2. Explore your frustrations

What about your audience’s world frustrates you? Channel that frustration into curiosity and you may be surprised to see what you discover.

A frustration isn’t a gigantic problem, the kind of dilemma you’d need to write an encyclopedia about. It’s more like a niggling concern, the kind of intellectual ear worm that comes to mind over and over again in various situations, even though others don’t seem to notice it.

The fact that other people overlook your frustration is key. A frustration that’s ripe for you to explore feels personal. It bothers you because it connects somehow with something in your background. That intimate connection gives you a unique vantage point from which to offer personal insights.

For example, let’s say you’re CEO of a company selling state-of-the-art POS (point of sale) machines to beauty salons. Let’s also say that you worked your way through university as a server, and one of your pet peeves is people who don’t tip, even when the service is outstanding. Tapping into your personal experience could give you a ground-level perspective on your technology that your audience may not expect and could find intriguing.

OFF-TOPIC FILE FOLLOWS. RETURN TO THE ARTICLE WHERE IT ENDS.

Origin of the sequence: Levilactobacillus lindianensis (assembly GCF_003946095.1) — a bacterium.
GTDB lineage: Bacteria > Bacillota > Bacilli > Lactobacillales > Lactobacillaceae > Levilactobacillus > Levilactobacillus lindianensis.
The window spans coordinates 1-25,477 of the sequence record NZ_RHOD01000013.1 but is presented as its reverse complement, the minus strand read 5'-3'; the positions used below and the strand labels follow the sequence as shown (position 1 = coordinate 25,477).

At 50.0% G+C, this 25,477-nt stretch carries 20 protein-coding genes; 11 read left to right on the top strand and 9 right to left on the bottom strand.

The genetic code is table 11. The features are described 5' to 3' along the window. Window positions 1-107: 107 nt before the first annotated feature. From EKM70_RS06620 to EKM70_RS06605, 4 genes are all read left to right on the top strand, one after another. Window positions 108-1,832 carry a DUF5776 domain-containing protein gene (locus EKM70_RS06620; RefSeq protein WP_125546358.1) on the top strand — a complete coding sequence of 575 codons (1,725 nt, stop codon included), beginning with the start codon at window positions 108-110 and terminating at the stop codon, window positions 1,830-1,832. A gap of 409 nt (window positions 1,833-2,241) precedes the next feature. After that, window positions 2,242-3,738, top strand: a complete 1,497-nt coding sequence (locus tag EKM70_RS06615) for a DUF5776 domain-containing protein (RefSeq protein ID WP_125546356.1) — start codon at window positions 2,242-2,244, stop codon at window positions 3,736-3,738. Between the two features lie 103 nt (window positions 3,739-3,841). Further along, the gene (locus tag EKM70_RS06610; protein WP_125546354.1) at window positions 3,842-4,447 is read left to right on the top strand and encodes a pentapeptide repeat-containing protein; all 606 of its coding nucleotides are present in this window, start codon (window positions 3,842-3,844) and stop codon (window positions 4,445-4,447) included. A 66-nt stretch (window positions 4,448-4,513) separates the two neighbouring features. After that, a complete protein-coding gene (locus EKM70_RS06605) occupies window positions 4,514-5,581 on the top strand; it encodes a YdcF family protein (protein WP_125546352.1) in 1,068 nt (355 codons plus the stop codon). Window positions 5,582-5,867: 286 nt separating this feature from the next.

3. Admit the limits of your expertise

So much of the advice about “how to become a thought leader” urges us to own and flaunt our expertise. But, as published academics know, the true expert recognizes the margins of their expertise.

Whenever I deliver a workshop on how to write an academic article, I’m sure to get a few raised eyebrows when I tell students how important it is to point out the limitations of their findings. In the academic world, a strong argument acknowledges the possibility of a counterargument. The perspicacious researcher points out potential flaws in their assumptions, methods, and results. By so doing, they demonstrate critical thinking. By pointing out weaknesses in their position, they strengthen their credibility.

Take this scholarly approach into the business world, and you’ll find it liberating. No more suffering from impostor syndrome because you don’t need to be a know-it-all. You can confidently own the small slice of the field or issue you want to speak about, and admit that the larger landscape is beyond your ken. Being transparent about the boundaries of your knowledge will make you honest and human in your audience’s eyes, increasing your likeability and fostering trust.